Going by a Plan panel prescription, India would have to scale up tax collections to find resources for achieving 9-9.5% economic growth without hurting fiscal deficit.
The Commission has suggested the government to raise net tax-GDP ratio from 7.4% in 2011-12 to 9.1% by 2016-17, the terminal year of the 12th Five Year Plan.
Tax-Gross Domestic Product (GDP) ratio reflects the portion of taxes that the government collects as percentage of the GDP in a year. High ratio target means that government will have to raise tax rates and widen base to garner more revenue.
The 12th Plan (2012-17) proposes to raise the annual economic growth rate target to 9-9.5% from 8.2% in the current Plan and reduce the average fiscal deficit to 3.3% from 4.9% of the GDP during the same period.
During the full Planning Commission meeting last week headed by Prime Minister Manmohan Singh, the panel indicated that present level of resources would not be sufficient to expand the net of the social sector schemes in the country.
It suggested that the expected revenue realization of 7.7% per annum in 11th Plan (2007-12) would have to scaled up to 8.4% of the gross domestic product (GDP) in the 12th Plan.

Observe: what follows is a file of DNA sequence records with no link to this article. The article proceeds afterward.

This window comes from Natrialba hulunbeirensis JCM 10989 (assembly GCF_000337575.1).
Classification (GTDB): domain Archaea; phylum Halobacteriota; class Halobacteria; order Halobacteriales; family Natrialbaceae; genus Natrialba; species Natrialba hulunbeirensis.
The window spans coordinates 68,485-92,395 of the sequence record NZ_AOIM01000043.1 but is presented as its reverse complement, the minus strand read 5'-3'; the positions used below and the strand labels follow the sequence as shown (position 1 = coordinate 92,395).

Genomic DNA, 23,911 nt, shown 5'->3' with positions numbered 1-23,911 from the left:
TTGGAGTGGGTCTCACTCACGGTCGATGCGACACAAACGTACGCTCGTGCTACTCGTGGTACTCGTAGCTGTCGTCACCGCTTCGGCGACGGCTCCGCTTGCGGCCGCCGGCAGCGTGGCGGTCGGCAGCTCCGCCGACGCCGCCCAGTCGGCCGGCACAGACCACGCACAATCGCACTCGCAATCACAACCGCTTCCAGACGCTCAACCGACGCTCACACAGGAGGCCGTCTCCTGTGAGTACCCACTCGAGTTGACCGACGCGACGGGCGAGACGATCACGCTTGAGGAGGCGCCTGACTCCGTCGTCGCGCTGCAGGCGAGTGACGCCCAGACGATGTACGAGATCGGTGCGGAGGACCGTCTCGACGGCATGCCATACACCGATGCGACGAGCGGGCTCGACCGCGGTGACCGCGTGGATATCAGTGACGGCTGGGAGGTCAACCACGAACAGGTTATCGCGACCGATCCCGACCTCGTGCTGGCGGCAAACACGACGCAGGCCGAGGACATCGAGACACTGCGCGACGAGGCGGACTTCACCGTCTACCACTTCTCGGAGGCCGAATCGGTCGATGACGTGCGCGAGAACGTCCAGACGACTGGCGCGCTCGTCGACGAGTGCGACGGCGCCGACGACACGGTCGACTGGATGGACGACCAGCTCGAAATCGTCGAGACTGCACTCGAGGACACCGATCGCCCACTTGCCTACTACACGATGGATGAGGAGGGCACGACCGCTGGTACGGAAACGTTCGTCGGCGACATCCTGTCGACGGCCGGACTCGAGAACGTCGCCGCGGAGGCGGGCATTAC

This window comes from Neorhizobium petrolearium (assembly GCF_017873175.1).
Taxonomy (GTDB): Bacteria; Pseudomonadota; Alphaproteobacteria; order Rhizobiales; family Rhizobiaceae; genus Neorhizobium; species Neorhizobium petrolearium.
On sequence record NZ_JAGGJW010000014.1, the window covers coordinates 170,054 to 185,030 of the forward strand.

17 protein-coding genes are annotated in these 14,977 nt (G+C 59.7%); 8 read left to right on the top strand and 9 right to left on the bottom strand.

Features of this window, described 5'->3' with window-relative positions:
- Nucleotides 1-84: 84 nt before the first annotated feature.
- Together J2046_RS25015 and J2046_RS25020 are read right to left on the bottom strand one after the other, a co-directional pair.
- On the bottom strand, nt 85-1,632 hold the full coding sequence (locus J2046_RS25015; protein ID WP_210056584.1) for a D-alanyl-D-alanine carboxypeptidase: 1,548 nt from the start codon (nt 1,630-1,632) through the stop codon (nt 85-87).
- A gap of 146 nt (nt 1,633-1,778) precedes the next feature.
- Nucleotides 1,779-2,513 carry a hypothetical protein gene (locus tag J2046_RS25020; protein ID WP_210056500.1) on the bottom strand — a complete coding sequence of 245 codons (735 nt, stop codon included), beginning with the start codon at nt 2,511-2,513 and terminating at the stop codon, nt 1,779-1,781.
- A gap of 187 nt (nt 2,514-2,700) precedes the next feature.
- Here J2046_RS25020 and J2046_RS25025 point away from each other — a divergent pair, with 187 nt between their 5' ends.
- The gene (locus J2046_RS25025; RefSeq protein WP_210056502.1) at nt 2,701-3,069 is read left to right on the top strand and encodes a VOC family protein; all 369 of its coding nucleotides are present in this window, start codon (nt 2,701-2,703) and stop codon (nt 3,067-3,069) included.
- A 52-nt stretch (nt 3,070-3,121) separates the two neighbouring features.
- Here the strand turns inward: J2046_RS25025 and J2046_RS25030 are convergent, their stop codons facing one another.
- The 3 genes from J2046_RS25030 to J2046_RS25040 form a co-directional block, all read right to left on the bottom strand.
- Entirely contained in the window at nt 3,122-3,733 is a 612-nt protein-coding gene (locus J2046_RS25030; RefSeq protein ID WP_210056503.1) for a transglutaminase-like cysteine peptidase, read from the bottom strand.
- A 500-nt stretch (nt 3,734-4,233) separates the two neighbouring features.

The panel has pitched for increasing the gross budgetary support (GBS) to 4.1% of GDP per annum in 12th Plan from 3.5% in the current five-year period.
The Commission wants the GBS be pegged at as high as 4.8% of the GDP in 2016-17. The Budget estimates for the current fiscal indicate that GBS would be 3.7%.
GBS indicates the resources allocated for centrally sponsored social sector schemes.
It is also suggested by the panel that the non-Plan (recurring) expenditure should be reduced in 12 Plan to 8% of GDP from the 10.3% level estimated in the 11th Plan.